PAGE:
Friday, February 20, 2009

Yelp Accused of Hiding Negative Reviews "For a Fee"

Yelp is back in the news, but this time as a sidebar in a lawsuit filed against one of its users for a negative review. No, this time it's front and center, and accused of asking for kickbacks in exchange for removing negative reviews for a business.

A detailed report by the local San Francisco Bay Area weekly, the East Bay Express, alleges that Yelp sales reps have been calling local businesses, offering to "help" them remove negative reviews from the site. From the story:
"Hi, this is Mike from Yelp," the voice would say. "You've had three hundred visitors to your site this month. You've had a really good response. But you have a few bad ones at the top. I could do something about those."

This wasn't your average sales pitch. At least, not the kind that John, an East Bay restaurateur, was used to. He was familiar with, the popular San Francisco-based web site in which any person can write a review about nearly any business. John's restaurant has more than one hundred reviews, and averages a healthy 3.5-star rating. But when John asked Mike what he could do about his bad reviews, he recalls the sales rep responding: "We can move them. Well, for $299 a month." John couldn't believe what the guy was offering. It seemed wrong.
Naturally, Yelp has fired back immediately, denying the assertions, and stating that the story seems questionable, citing:
  • Heavy reliance on anonymous sources.
  • Reliance on at least one source with serious credibility issues.
  • The accusatory thrust of article is essentially overturned at the very end.
Per the last item, Yelp cites (directly from the article):
Interviews with more than a dozen local business owners suggest that Yelp sales reps may be wording their sales pitches more carefully these days. Owners who were approached by Yelp in recent months said they were told they could choose one positive review that would appear at the top of their page, which would clearly be denoted as a "sponsored review."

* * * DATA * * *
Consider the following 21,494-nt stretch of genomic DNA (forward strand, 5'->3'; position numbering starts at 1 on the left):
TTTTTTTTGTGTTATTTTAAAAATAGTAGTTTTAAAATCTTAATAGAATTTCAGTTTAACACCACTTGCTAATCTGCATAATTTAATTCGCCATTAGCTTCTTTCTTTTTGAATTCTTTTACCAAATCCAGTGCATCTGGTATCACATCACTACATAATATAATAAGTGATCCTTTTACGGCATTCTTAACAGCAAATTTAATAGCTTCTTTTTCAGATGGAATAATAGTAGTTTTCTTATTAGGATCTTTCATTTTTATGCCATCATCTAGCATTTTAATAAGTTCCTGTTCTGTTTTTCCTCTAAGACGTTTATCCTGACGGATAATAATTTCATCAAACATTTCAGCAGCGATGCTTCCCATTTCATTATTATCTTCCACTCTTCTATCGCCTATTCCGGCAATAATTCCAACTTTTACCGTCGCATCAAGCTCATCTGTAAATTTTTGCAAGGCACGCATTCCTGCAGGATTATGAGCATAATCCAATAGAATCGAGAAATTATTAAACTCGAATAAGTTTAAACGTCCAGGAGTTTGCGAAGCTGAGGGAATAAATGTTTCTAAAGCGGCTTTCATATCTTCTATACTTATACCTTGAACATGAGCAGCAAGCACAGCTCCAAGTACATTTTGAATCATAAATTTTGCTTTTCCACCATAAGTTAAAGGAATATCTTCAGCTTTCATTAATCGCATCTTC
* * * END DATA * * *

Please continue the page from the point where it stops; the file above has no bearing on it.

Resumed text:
Still, according to Yelp's Chief Operating Officer Geoff Donaker, it is (or could) all be a big misunderstanding, quite possibly due to overeager sales reps.
"Do I think that sales reps call are saying, 'We'll move your bad reviews'?" he asked. "No. But I think it could be true — when you get to pick your favorite review and put it to the top, if I said it a little different way, it might sound a little nefarious." Donaker conceded that Yelp could do a better job of training its sales team to be "crystal clear about what you get and don't get."
In fact, Yelp says right in its FAQ that negative reviews will not be removed in such a manner:
Will Yelp remove bad reviews if a business pays for sponsorship?

Absolutely not. Reviews of Yelp sponsors and non-sponsors are treated identically, and any complaints are handled by the same user support team, operating under the same Review Guidelines and Terms of Service.
What do I think? It sounds like Yelp would be harmed more by such fakery than helped, in the long run. Do I think it couldn't happen? Of course I don't. Sales reps are under pressure to make their numbers, so it's quite possible.

In reality, we don't really know. Unless you were one of the involved parties, you couldn't say for sure. It is definitely something that should have crossed people's minds before this, though.

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